My wife is a big lover of dance (especially Dance In Israel), and while reading through the NYtimes article: “To Impress, Tufts Prospects Turn to YouTube“, she found me a pearl: A woman performing interpretive dances for math/statistical plots. That includes small dance for: scatter plots, boxplots, barplots and a few others. Enjoy:
Here is a HD version of a video tutorial on web development with R, a lecture that was given by Jeroen Ooms (the guy who made A web application for R’s ggplot2). This talk was given at the Bay Area UseR Group meeting on R-Powered Web Apps.
Thanks again to Jeroen for sharing his knowledge and experience!
One of the exciting new frontiers for R programming is of creating website interfaces to R code. At the forefront of this domain is a young and (very) bright man called Jeroen Ooms, whom I had the pleasure of meeting at useR 2009 (press the link to see his presentation).
Today Jeroen announced a new version (0.11) of his web interface to ggplot2. See it here:
As Jeroen wrote:
New features include 1D geom’s (histogram, density, freqpoly), syntax mode (by clicking the tiny arrow at the bottom), and some additional facet options. And some minor improvements and fixes, most notably for Internet Explorer.
The data upload has not been improved yet, I am working on that. For now, it supports .csv, .sav (spss), and tab delimited data. Please make sure your filename has the appropriate extension and every column has a header in your data. If you export a dataframe from R, use:
write.csv(mydf, ”mydf.csv” , row.names=F). If you upload an spss
datafile, none of this should be a concern.
Supported browsers are IE6-8, FF, Safari, and Chrome, but a recent browser is highly recommended. As always, feedback is more than welcome.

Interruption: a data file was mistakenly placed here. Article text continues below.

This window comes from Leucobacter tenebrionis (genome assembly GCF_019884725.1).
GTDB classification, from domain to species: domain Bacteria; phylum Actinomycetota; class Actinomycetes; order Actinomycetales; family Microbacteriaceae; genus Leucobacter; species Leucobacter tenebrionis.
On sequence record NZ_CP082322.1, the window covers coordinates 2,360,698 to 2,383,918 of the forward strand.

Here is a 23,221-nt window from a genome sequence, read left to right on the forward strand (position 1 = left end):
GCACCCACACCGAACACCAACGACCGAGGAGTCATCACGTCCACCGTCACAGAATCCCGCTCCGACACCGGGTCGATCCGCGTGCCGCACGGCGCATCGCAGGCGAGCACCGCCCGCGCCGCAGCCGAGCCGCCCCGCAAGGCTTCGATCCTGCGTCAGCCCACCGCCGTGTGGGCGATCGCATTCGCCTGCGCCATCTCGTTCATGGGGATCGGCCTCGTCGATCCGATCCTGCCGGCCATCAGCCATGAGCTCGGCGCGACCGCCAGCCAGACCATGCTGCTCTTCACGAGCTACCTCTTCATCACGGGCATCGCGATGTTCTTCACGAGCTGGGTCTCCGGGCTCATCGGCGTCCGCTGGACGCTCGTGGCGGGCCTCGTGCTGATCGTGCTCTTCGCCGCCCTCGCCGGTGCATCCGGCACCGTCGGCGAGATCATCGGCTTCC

Here is a little demo video that shows how to use the new features:
The datafile from the demo is available at http://www.yeroon.net/ggplot2/myMovies.csv.
I wish the best to Jeroen, and hope to see many more such uses in the future.
I guess this is not the number one post I would like to start with on this blog, but I feel the time is right for it (community-wise).
I’ll move on to the subject matter in a moment, but first a short intro: This blog is written by Tal Galili. I am an aspiring statistician who also loves to use R for his work. At the same time I am also a WordPress blogger, writing mainly at www.TalGalili.com where I can use my native language (Hebrew) for self expression.
This combination of statistics and blogging will lead me to sometimes much less statistical, but more Web/Open-Source oriented posts like this one. So for the statisticians in the audience I extend my apologies and invite you to wait for future posts which will be more fully focused on Statistics and R.
And now for the topic at hand. . .
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